The “Grandfather of Israeli Hiking” Discovers an Ancient Incense-Trading Route

March 16 2018

In the 3rd century BCE, the Nabataean kingdom—located in an area comprising what is now the Sinai Peninsula, northwestern Saudi Arabia, and most of Jordan—was a major conduit for the trade in incense, which was produced in Yemen and transported up the Arabian coast, through Nabataea, and then to the rest of the Middle East. The Incense Route also stretched to Gaza, from where the merchandise could be exported to Europe and North Africa. For many years, archaeologists have sought to find a missing segment of the ancient road; it appears an eighty-six-year-old hiker has solved the mystery. Amanda Borschel-Dan writes:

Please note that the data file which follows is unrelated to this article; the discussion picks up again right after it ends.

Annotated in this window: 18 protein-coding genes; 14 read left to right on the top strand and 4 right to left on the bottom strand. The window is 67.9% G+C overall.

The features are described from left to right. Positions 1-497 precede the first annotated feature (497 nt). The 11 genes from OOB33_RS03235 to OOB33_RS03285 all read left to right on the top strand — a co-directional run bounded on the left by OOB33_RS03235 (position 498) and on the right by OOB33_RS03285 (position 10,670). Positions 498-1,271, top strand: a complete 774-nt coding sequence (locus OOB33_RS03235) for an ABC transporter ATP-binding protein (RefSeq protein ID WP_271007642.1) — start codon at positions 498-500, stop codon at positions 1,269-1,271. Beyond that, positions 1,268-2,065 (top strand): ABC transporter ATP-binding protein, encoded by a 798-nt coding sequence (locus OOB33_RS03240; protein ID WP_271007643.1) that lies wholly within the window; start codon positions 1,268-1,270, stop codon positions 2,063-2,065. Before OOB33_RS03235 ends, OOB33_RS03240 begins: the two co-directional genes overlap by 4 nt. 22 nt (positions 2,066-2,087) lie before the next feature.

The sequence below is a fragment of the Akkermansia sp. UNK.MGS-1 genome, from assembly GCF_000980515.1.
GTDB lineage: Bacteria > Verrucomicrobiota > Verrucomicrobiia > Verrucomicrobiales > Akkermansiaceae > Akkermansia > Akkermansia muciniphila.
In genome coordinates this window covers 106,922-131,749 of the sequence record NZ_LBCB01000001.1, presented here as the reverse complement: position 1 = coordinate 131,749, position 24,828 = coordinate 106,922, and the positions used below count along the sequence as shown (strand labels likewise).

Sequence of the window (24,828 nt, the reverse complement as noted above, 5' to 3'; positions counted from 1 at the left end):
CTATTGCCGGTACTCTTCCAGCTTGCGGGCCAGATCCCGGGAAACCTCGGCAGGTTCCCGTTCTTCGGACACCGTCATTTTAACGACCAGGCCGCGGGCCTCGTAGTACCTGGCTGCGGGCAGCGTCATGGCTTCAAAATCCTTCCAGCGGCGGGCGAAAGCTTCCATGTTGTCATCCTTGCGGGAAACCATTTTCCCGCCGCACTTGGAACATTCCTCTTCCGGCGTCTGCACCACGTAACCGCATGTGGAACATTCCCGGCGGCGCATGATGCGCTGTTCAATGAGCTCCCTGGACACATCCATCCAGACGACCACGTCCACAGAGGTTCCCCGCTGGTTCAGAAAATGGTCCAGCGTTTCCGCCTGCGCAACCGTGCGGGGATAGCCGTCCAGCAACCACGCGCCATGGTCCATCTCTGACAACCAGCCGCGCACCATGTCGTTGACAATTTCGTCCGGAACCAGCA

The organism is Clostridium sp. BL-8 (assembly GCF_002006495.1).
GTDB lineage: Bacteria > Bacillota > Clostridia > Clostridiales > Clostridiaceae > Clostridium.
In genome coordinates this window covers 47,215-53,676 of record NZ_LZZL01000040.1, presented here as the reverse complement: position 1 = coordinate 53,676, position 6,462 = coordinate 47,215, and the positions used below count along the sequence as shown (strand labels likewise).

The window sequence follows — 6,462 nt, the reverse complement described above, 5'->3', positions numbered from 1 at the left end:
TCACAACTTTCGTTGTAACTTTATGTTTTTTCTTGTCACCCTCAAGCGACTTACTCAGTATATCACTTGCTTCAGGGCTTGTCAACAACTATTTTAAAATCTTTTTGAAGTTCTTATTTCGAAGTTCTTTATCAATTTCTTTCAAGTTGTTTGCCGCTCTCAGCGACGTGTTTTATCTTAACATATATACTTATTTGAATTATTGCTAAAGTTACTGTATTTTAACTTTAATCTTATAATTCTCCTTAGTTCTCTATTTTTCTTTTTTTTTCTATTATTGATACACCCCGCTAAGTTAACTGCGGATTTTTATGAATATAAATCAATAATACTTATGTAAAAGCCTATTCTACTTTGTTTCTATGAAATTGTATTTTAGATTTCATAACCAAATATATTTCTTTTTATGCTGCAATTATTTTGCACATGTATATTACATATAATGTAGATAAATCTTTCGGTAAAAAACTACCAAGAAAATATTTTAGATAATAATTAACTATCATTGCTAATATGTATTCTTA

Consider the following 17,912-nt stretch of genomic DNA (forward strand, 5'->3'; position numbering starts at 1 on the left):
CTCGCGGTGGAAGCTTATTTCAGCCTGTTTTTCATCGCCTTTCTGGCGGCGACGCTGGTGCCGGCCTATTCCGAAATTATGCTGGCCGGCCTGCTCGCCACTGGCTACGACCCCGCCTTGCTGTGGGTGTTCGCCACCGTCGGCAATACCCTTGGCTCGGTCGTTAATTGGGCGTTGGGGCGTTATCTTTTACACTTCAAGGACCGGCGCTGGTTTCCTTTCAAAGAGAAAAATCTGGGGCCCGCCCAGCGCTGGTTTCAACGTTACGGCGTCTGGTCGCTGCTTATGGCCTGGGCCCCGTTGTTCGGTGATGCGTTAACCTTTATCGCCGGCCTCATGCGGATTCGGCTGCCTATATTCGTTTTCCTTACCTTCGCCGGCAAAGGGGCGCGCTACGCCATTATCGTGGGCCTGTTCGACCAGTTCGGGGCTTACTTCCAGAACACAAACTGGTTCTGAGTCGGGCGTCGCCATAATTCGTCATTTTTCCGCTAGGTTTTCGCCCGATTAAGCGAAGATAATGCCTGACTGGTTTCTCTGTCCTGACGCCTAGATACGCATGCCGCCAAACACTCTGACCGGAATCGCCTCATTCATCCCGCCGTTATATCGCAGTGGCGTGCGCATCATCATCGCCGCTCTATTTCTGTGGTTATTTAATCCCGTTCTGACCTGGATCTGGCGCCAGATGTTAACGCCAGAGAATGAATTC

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Read more at Times of Israel

More about: Ancient Rome, Archaeology, History & Ideas, Israel & Zionism, Jordan, Nabateans

How the U.S. Can Get Smart about Promoting Democracy and Human Rights in the Middle East

Sept. 27 2021

Considering the current state of the region and the policy mistakes of the recent past, David Pollock and Robert Satloff outline a strategy that is “both virtuous and realistic” for defending human rights and encouraging democratization in a region plagued by autocracy, chaos, and brutality. They argue that “in the long run, more democratic, tolerant, and inclusive governments are likely to be better at defending themselves, and more reliable and effective security partners for the United States.”

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Read more at Washington Institute for Near East Policy

More about: Arab democracy, Human Rights, Middle East, U.S. Foreign policy